Not too long ago, the Swiss voted in a referendum to limit immigration and make it easier to expel foreign-born residents. The specifics of the vote matter less than the sentiment it reflects, in Switzerland and Europe generally, feelings exemplified in an otherwise insignificant incident in the small Swiss city of Nyon. There, shortly after the vote, an elderly woman, waiting on an orderly, typically Swiss line for a bus, stepped out of her place for no other reason than to berate an immigrant beggar. "We voted yes," she shouted, referring to the referendum, "Now go home!" As a new book on this subject reveals, such an outburst could have happened anywhere from Scandinavia to Sicily.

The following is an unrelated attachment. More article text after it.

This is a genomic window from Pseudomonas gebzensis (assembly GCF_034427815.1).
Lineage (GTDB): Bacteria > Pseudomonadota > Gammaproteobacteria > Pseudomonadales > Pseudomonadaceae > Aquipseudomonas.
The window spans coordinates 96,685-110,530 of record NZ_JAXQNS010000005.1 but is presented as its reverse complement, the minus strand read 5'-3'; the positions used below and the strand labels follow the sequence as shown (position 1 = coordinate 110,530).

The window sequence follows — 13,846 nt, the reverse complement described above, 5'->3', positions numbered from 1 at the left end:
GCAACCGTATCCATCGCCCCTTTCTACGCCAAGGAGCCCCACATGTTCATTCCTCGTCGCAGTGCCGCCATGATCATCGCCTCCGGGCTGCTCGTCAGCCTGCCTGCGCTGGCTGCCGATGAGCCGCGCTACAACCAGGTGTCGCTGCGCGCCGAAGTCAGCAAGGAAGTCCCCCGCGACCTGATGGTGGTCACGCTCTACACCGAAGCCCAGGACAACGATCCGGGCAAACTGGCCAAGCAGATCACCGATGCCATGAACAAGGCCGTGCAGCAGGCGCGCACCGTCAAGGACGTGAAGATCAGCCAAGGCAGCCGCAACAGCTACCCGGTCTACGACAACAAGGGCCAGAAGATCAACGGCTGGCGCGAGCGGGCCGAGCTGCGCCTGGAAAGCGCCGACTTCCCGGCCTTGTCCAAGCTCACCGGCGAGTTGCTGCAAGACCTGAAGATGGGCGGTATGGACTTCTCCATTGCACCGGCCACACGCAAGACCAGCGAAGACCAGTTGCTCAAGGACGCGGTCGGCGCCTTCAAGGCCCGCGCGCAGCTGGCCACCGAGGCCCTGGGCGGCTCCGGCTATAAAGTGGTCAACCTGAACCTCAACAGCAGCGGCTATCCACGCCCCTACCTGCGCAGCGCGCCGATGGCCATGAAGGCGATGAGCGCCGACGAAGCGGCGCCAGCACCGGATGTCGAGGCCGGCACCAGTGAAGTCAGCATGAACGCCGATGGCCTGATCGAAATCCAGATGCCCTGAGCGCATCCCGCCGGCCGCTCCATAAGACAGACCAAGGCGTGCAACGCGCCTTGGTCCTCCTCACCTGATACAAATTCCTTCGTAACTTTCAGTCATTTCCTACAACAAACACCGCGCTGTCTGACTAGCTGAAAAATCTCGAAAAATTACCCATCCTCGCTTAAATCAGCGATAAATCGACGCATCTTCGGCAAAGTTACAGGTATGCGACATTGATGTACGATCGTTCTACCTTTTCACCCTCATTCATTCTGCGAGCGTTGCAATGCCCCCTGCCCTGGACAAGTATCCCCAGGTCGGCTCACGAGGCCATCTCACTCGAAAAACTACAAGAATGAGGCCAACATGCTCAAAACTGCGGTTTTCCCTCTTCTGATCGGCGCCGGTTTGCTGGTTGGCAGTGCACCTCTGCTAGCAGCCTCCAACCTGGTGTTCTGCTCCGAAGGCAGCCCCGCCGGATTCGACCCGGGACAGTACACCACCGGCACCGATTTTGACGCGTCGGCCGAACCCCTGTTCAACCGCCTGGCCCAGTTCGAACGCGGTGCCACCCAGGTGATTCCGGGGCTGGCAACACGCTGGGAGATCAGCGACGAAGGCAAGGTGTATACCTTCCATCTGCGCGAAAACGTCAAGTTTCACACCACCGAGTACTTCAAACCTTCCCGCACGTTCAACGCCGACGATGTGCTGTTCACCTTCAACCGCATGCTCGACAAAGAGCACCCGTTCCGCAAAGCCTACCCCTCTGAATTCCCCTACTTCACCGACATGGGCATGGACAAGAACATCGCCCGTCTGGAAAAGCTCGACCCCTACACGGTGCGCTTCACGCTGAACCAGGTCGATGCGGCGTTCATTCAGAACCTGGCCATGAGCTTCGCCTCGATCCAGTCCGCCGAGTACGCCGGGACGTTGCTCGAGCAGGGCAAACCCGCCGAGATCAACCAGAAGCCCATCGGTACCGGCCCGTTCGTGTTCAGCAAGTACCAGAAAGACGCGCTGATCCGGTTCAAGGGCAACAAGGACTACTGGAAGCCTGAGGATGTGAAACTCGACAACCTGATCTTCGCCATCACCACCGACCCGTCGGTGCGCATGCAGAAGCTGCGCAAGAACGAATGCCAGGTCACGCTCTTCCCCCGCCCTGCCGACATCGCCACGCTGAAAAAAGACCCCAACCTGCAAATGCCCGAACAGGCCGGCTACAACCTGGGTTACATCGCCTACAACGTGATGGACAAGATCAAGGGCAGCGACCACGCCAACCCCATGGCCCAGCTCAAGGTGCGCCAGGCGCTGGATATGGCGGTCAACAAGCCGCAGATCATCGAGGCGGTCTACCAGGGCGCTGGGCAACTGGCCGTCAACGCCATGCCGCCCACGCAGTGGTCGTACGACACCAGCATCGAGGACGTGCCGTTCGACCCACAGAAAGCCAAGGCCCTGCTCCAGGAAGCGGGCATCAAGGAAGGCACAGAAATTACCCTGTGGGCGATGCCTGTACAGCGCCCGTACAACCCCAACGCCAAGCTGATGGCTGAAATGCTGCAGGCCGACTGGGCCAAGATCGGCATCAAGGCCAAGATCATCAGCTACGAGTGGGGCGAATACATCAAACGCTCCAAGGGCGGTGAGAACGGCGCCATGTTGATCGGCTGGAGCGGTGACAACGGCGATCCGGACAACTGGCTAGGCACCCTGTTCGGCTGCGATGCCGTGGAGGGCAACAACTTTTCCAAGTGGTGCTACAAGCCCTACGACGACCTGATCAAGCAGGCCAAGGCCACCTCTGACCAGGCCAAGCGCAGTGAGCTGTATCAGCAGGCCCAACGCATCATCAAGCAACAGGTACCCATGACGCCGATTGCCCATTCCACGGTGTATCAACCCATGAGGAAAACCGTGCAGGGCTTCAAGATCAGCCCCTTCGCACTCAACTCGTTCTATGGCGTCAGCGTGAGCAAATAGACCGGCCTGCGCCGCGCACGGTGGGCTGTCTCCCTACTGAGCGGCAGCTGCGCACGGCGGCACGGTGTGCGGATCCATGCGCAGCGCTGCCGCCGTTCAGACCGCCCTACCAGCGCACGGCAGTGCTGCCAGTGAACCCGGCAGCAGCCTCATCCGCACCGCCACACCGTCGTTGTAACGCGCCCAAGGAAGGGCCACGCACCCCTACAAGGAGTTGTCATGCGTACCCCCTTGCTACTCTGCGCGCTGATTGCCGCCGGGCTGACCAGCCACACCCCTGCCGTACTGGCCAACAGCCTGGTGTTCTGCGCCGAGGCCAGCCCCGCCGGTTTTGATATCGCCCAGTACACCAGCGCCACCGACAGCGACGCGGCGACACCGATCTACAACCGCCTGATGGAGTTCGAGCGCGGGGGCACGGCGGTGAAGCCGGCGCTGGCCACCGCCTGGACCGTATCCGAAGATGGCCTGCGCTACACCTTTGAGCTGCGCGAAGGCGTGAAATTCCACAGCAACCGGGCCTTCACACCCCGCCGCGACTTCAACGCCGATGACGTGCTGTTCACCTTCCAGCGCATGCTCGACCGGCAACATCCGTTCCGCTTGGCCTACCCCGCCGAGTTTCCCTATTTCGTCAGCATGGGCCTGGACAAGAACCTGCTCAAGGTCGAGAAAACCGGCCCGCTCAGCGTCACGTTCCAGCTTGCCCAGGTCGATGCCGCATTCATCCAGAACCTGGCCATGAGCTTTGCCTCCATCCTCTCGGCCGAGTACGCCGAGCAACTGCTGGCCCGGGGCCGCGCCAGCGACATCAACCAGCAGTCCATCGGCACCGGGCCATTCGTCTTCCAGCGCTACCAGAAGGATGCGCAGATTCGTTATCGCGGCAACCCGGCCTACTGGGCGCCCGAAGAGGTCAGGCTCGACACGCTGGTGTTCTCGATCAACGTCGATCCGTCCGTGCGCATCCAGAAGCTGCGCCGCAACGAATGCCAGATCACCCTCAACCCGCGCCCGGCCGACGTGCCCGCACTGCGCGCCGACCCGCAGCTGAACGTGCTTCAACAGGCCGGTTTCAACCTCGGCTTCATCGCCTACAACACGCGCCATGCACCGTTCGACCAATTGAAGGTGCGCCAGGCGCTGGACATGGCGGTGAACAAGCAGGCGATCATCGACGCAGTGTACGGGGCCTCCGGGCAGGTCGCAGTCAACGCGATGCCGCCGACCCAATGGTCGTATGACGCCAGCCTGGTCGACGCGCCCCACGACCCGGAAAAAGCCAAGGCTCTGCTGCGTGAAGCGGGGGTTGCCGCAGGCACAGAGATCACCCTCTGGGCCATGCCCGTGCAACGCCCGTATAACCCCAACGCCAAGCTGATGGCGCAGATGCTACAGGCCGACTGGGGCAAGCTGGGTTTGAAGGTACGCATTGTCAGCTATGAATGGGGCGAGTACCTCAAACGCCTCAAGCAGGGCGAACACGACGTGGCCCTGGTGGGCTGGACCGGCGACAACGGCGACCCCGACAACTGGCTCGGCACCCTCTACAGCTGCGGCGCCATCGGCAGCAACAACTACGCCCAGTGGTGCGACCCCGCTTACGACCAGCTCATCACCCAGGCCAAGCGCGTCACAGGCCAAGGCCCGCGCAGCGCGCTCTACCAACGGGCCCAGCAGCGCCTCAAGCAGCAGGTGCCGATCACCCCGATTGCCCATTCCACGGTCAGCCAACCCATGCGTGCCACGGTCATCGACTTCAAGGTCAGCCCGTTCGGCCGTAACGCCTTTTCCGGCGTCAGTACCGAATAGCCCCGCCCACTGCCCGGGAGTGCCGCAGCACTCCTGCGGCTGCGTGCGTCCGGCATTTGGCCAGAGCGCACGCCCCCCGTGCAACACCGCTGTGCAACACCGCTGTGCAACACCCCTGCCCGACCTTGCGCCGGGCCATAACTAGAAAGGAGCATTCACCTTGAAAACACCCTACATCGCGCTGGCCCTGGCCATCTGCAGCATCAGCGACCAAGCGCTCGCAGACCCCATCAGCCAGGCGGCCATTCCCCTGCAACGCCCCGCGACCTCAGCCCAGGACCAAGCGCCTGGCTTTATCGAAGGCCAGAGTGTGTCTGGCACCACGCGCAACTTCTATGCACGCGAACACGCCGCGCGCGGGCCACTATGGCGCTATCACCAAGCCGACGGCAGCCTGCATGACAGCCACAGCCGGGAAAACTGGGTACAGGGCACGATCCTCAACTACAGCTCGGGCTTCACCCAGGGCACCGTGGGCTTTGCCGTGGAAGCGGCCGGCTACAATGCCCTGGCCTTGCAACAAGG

Though Europe's elite, for understandable reasons, would like to down play such intense anti-immigrant feelings, the truth is they make those in the United States look mild by comparison. German officials have gone on record saying that their country is "not an immigrant nation." Across the continent in Ireland, one official not too long ago flatly stated that additional immigrant flows would cause "one million and one" problems. Surveys in the United Kingdom indicate that three-quarters of the population want to send unemployed foreigners home forcibly, while similar polls on the continent suggest that negative feelings there are, if anything, more intense. Anti-immigrant political parties have gained ground in Belgium, Denmark, the Netherlands, and, of course, Switzerland, while Italy has passed laws to make it easier to expel foreign residents, including even other European Union (EU) citizens. France's Ministry of Identity and Immigration has proposed strict quotas and has gone so far as to insist on DNA testing for immigrant family unification claims.

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